Former English Defence League (EDL) leader Tommy Robinson has been released from prison but could still face jail over an allegation that he committed contempt of court by filming people in a criminal trial and broadcasting footage on social media.
Three leading judges in London quashed a contempt finding made at Leeds Crown Court in May, and granted Robinson conditional bail from a 13-month jail sentence pending new proceedings at the Old Bailey.
Robinson left HMP Onley in Rugby on Wednesday afternoon after being freed by Lord Chief Justice Lord Burnett, Mr Justice Turner and Mrs Justice McGowan in London earlier in the day.
The judges – whose decision was greeted with a round of applause by supporters in the packed courtroom – said that a fresh hearing should be held “as soon as reasonably possible”.
Robinson may be sent back to jail after the judges rejected his lawyers’ argument that there should not be a fresh hearing because he has already served the equivalent of a four-month sentence.
Lord Burnett said that, if found in contempt of court at the fresh hearing, Robinson may even be given a longer jail term.
He said: “First, the alleged contempt was serious and the sentence might be longer if a finding is again made against the appellant” and added: “Secondly, and in any event, a determination of the underlying contempt allegations in the circumstances of this case is in the public interest.”
The judge said the maximum sentence available for breaching a contempt of court order is two years’ imprisonment.
As he was collected and driven away by two of his supporters, Robinson told reporters: “All the British media do is lie. I have a lot to say but nothing to you.
“I want to thank the British public for all their support.”
Support for Robinson has also come from outside the UK, with followers from as far afield as Istanbul and Washington sending him almost £20,000 worth of Bitcoin, including a payment of more than £5,500 which passed through his Bitcoin wallet on the day he was jailed.
Right-wing media outlets including Fox News, Breitbart and Robinson’s former employer, Rebel Media, also flocked to his cause over the last two months, alongside high-profile figures including Donald Trump Jr and actress Roseanne Barr, and internet personalities associated with the so-called alt-right.
In London, the judges said they were satisfied that the decision at Leeds to proceed to committal to prison “so promptly”, and without “due regard” to rules governing the procedure to be followed when a Crown Court deals with the conduct of a person alleged to have acted in contempt of court, “gave rise to unfairness”.
Lord Burnett announced: “We allow the appeal and remit the matter to be heard by a different judge. There is no requirement that it be heard in Leeds…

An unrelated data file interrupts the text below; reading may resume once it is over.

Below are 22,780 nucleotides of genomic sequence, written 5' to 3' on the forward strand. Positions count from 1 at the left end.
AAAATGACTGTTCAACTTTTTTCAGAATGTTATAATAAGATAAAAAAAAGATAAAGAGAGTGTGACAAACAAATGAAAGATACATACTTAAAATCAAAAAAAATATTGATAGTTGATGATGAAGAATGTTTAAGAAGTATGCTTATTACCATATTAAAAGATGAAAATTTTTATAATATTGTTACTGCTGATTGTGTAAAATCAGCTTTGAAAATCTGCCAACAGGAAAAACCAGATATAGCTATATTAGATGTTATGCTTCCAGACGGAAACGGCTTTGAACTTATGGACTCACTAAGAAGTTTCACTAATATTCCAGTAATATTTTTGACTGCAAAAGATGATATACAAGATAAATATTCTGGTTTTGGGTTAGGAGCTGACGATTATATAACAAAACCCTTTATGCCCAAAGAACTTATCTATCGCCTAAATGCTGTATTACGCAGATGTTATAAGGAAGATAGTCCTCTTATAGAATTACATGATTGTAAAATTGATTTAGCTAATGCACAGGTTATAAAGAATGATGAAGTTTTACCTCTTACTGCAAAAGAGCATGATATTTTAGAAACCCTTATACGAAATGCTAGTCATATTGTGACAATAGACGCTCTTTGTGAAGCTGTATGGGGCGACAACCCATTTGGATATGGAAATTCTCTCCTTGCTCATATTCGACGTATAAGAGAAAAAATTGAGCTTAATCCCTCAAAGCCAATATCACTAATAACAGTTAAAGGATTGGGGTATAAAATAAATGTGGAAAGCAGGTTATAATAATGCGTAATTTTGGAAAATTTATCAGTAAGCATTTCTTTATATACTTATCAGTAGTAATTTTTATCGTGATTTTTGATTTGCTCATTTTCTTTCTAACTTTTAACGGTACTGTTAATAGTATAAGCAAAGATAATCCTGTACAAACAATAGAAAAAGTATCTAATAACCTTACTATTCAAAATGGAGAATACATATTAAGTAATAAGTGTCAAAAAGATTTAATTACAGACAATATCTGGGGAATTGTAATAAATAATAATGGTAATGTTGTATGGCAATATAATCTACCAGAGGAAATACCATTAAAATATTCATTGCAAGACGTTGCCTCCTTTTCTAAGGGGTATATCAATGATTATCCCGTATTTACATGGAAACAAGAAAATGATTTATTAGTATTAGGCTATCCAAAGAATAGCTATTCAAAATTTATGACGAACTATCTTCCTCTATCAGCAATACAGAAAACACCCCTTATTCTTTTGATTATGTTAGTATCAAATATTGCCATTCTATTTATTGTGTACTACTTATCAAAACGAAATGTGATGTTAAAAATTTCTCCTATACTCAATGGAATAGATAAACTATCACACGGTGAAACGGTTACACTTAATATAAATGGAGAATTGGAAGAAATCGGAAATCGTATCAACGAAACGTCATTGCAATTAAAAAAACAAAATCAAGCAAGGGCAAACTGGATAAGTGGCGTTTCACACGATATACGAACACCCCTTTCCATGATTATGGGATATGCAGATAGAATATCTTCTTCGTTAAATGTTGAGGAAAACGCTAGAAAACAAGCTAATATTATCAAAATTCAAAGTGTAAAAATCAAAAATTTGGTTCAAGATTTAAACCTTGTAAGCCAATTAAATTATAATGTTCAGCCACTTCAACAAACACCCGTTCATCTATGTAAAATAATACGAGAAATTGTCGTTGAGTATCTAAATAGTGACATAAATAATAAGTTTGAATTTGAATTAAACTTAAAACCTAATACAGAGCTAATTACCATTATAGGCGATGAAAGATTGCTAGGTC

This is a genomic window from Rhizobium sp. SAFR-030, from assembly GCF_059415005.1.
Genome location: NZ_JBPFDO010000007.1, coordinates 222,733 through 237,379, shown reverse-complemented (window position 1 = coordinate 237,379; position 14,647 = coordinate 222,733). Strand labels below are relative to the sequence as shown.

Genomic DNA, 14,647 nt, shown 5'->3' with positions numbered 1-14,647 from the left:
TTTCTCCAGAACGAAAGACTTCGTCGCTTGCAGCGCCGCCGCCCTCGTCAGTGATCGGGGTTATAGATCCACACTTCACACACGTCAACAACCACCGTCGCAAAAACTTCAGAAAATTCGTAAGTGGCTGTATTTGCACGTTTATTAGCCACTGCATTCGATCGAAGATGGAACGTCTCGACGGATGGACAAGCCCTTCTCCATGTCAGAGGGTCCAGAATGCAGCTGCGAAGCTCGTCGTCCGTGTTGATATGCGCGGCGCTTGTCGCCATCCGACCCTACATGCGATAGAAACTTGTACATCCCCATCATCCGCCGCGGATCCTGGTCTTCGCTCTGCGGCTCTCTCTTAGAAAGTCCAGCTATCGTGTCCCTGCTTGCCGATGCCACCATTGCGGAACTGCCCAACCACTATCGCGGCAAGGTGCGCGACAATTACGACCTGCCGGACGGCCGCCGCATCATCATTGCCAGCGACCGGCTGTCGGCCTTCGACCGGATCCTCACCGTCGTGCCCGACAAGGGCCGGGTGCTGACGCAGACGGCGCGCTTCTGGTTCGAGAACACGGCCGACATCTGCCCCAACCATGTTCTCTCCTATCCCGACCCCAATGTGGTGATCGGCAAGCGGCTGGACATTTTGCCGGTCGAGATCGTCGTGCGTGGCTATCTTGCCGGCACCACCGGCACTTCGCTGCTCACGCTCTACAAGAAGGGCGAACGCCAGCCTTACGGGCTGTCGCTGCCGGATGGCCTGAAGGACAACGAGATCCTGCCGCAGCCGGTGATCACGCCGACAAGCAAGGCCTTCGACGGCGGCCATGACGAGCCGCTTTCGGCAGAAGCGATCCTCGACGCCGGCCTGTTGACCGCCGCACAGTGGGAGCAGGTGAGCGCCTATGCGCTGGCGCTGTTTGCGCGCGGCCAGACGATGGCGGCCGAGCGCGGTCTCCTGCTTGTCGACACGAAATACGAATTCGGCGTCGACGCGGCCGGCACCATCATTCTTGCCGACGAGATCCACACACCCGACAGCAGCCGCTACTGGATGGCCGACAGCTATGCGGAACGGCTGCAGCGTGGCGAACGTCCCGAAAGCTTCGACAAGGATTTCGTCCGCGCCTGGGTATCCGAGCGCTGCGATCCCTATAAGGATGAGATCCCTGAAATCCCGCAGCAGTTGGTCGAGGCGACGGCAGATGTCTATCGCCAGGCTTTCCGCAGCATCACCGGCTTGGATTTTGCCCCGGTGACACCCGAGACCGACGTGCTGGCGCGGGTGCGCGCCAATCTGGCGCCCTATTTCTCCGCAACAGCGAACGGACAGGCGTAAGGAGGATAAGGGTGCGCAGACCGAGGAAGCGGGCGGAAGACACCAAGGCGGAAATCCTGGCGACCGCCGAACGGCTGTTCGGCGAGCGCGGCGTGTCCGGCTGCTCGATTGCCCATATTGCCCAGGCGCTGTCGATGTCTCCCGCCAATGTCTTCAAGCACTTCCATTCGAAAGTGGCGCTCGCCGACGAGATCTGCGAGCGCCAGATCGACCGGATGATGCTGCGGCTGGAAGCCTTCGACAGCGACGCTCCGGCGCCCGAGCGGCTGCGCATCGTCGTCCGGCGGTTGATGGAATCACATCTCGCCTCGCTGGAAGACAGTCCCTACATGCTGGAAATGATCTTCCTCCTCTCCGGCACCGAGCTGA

“We invite the Attorney General to nominate an advocate to appear at the fresh hearing.”
He ordered that Robinson’s bail have the condition that he does not approach within 400 metres of Leeds Crown Court.
The judges had been urged to overturn two contempt of court findings against Robinson, 35, whose real name is Stephen Christopher Yaxley-Lennon – the one made at Leeds Crown Court and an earlier finding at Canterbury Crown Court.
Robinson was jailed in May after he filmed people involved in a criminal trial and broadcast the footage on social media.
The footage, lasting around an hour, was watched 250,000 times within hours of being posted on Facebook.
The far-right activist was given 10 months for contempt of court, which he admitted, and a further three months for breaching a previous suspended sentence.
The judgment said Robinson was detained outside Leeds Crown Court after using social media to broadcast details of trials involving 28 Asian men which is subject to blanket reporting restrictions.
In May last year he had faced contempt proceedings over footage he filmed during the trial of four men who were later convicted of gang-raping a teenage girl.
A judge at Canterbury Crown Court gave him a three-month suspended sentence and told him his punishment was not about “freedom of speech or freedom of the press” but about “justice and ensuring that a trial can be carried out justly and fairly”.
Lord Burnett, giving reasons for the court’s decision relating to the Leeds Crown Court allegation, said that once Robinson “had removed the video from Facebook there was no longer sufficient urgency to justify immediate proceedings”.
The judge at Leeds should not have commenced contempt proceedings that day.
Lord Burnett said “no particulars of the contempt were formulated or put to the appellant”, and there was “a muddle over the nature of the contempt being considered”.
He added: “Where a custodial term of considerable length is being imposed, it should not usually occur so quickly after the conduct which is complained of; a sentence of committal to immediate custody had been pronounced within five hours of the conduct taking place.”
The judges announced they had dismissed Robinson’s appeal in respect of the contempt finding at Canterbury Crown Court.
Source : HeraldScotland